> I'd just leave sick inodes around until unmount or shutdown occurs;
> lots of sick inodes means repair is necessary right now, so
> shutdown+unmount is the right solution here, not memory reclaim....
> 

That seems like a dependency on a loose correlation and rather
dangerous.. we're either assuming action on behalf of a user before the
built up state becomes a broader problem for the system or that somehow
a cascade of in-core inode problems is going to lead to a shutdown. I
don't think that is a guarantee, or even necessarily likely. I think if
we were to do something like pin sick inodes in memory indefinitely, as
you've pointed out in the past for other such things, we should at least
consider breakdown conditions and potential for unbound behavior.

IOW, if scrub decides it wants to pin sick inodes until shutdown, it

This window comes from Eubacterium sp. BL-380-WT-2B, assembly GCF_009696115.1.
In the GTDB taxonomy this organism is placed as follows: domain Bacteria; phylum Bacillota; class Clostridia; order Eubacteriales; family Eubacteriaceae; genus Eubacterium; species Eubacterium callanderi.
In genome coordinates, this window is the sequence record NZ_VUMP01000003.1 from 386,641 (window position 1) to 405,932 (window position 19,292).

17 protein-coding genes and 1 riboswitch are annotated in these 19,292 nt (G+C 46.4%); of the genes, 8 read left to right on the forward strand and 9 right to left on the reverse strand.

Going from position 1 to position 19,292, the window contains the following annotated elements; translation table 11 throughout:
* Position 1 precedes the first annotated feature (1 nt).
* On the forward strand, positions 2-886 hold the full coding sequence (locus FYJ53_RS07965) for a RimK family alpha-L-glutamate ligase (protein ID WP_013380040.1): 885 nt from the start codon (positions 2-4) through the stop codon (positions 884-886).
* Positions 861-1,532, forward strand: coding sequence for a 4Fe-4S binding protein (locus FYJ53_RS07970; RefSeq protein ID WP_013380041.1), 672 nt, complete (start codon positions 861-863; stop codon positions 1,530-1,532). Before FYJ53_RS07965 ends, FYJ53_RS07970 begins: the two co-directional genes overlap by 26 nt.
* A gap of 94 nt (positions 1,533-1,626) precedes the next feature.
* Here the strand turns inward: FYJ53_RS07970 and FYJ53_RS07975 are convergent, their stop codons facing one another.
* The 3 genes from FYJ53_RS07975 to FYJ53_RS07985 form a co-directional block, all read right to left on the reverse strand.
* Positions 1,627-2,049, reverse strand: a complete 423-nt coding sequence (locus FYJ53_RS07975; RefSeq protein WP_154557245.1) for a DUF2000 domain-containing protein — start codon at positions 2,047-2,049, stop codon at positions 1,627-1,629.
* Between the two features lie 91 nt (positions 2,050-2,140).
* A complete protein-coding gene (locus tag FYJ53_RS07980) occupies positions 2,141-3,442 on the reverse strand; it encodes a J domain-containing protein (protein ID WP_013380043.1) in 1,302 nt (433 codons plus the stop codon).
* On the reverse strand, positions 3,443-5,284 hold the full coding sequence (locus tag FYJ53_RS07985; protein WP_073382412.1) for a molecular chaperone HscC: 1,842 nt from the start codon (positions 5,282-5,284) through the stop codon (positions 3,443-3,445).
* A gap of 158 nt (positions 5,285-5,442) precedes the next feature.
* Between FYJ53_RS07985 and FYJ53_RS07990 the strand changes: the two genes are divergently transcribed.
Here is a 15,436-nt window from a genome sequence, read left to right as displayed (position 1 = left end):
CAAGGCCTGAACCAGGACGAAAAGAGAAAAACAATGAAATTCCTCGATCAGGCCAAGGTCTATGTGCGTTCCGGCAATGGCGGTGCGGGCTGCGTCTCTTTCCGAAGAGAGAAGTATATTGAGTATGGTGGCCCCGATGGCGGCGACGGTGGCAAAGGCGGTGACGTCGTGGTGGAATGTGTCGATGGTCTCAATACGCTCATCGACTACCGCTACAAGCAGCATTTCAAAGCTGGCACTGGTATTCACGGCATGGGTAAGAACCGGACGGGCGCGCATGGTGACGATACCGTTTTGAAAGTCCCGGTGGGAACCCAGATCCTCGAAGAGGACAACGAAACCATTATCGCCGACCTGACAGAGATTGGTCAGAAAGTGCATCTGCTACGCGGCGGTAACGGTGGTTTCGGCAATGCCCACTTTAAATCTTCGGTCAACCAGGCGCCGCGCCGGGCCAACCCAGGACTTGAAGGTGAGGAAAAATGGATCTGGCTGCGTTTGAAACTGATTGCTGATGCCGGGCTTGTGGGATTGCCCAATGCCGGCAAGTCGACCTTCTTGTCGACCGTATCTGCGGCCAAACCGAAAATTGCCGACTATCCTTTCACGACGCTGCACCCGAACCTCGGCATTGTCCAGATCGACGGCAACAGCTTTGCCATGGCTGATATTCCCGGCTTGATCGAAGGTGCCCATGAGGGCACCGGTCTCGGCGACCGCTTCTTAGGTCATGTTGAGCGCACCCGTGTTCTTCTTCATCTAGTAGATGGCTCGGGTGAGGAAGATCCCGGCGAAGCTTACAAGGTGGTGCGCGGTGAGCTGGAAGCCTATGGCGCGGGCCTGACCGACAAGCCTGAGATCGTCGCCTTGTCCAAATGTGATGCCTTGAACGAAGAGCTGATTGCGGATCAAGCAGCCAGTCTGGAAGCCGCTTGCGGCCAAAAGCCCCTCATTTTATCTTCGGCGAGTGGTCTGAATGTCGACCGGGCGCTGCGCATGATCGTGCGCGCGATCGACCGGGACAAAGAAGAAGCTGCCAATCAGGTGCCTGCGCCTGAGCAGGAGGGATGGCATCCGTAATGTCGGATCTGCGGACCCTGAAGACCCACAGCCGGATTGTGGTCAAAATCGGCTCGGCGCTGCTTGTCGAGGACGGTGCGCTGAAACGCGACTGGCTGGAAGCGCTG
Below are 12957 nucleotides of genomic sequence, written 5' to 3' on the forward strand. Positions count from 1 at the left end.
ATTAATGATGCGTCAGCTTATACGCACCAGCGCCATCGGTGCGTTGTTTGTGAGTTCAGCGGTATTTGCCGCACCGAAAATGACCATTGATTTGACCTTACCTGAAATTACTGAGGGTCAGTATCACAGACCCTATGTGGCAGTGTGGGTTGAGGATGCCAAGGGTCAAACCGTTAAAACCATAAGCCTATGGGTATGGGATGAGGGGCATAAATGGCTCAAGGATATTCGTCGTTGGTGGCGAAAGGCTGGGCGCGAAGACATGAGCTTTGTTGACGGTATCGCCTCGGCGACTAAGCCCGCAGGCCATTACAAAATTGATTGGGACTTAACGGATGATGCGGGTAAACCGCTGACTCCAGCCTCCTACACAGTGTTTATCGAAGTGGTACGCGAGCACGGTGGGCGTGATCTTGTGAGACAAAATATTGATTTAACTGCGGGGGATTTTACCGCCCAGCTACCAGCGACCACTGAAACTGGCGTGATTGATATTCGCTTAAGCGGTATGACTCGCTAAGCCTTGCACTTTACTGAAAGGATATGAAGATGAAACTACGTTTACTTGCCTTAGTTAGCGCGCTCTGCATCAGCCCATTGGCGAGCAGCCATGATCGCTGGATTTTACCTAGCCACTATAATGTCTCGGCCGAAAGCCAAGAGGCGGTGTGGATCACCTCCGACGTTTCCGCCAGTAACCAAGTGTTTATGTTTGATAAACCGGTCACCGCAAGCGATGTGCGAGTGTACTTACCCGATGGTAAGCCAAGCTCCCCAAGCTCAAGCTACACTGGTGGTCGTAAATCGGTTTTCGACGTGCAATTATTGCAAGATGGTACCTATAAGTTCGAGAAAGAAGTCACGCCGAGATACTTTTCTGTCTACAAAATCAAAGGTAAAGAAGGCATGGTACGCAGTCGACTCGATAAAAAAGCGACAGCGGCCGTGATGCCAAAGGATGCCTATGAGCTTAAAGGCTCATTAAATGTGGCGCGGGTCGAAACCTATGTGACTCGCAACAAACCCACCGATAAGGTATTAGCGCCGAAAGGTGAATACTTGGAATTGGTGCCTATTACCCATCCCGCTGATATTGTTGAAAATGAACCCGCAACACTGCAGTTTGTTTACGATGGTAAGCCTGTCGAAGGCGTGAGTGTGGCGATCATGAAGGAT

should probably implement some kind of worst case threshold where it
actually initiates shutdown based on broad health state. If we can't
reasonably define something like that, then to me that is a pretty clear
indication that an indefinite pinning strategy is probably too fragile.
OTOH, perhaps scrub has enough knowledge to implement some kind of
policy where a sick object is pinned until we know the state has been
queried at least once, then reclaim can have it? I guess we still may
want to be careful about things like how many sick objects a single
scrub scan can produce before there's an opportunity for userspace to
query status; it's not clear to me how much of an issue that might be..